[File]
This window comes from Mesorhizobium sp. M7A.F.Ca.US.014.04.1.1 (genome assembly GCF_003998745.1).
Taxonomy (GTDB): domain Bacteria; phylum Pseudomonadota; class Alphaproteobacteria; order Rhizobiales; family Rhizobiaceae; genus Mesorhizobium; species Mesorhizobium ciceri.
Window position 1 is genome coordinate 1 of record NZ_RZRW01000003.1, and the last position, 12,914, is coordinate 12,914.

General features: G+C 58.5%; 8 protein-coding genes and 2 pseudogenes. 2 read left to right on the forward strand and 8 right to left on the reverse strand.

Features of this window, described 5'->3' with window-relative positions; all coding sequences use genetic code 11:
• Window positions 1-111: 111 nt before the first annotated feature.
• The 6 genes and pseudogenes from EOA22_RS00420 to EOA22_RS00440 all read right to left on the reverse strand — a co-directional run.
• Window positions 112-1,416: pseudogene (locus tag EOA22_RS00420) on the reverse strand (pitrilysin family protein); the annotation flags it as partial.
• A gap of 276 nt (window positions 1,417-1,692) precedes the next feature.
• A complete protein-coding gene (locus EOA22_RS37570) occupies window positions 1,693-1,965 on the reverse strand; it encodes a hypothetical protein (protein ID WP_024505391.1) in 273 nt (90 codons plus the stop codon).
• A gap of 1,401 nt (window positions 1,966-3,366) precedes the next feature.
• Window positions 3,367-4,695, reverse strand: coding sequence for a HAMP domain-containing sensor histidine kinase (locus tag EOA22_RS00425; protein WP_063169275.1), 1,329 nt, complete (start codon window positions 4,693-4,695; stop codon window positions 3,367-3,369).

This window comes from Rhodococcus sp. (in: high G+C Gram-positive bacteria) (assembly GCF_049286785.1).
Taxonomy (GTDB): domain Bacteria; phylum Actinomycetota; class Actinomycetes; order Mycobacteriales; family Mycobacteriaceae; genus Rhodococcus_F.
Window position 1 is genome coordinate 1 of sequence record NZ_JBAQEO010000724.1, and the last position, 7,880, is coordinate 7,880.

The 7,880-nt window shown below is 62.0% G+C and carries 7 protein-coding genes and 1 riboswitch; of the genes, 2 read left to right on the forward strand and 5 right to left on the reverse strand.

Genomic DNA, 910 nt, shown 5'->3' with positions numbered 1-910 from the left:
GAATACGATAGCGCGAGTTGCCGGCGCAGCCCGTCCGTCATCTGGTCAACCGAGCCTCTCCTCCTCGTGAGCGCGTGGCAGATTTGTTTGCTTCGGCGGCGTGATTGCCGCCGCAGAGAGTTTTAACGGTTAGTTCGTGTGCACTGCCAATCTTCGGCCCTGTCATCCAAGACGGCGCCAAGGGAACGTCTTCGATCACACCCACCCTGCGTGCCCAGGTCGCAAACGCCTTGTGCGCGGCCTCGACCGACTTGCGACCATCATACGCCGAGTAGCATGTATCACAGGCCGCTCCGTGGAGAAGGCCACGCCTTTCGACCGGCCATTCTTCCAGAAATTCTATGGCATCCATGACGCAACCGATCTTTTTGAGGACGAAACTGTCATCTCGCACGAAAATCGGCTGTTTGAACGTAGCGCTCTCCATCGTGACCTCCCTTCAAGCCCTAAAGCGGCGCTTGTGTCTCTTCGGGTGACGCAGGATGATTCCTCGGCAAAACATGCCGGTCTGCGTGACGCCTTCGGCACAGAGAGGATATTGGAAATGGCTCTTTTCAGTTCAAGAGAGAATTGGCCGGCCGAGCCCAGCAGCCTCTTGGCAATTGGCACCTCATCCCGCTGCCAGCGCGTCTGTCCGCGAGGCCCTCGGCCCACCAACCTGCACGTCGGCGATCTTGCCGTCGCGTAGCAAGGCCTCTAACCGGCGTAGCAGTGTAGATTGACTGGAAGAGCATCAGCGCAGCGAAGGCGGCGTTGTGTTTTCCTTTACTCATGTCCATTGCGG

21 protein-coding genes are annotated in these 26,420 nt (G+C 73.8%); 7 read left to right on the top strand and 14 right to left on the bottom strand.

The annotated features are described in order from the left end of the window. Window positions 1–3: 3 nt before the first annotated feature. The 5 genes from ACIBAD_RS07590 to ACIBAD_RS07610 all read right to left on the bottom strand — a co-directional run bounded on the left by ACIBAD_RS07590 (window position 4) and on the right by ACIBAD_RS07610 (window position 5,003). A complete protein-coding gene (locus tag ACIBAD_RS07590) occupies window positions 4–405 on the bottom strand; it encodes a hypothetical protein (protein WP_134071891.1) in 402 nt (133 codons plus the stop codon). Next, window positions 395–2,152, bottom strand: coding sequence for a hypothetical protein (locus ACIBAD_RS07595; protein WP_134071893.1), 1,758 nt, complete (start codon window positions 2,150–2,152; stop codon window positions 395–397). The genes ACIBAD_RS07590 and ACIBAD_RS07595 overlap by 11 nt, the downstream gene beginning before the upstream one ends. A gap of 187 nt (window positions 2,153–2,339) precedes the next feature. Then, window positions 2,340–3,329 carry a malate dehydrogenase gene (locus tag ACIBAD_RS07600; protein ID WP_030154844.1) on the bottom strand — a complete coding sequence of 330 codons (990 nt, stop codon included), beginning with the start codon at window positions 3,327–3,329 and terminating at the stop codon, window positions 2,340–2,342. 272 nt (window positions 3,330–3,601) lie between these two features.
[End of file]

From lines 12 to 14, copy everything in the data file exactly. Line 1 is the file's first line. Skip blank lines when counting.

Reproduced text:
• Window positions 3,367-4,695, reverse strand: coding sequence for a HAMP domain-containing sensor histidine kinase (locus tag EOA22_RS00425; protein WP_063169275.1), 1,329 nt, complete (start codon window positions 4,693-4,695; stop codon window positions 3,367-3,369).

This window comes from Rhodococcus sp. (in: high G+C Gram-positive bacteria) (assembly GCF_049286785.1).
Taxonomy (GTDB): domain Bacteria; phylum Actinomycetota; class Actinomycetes; order Mycobacteriales; family Mycobacteriaceae; genus Rhodococcus_F.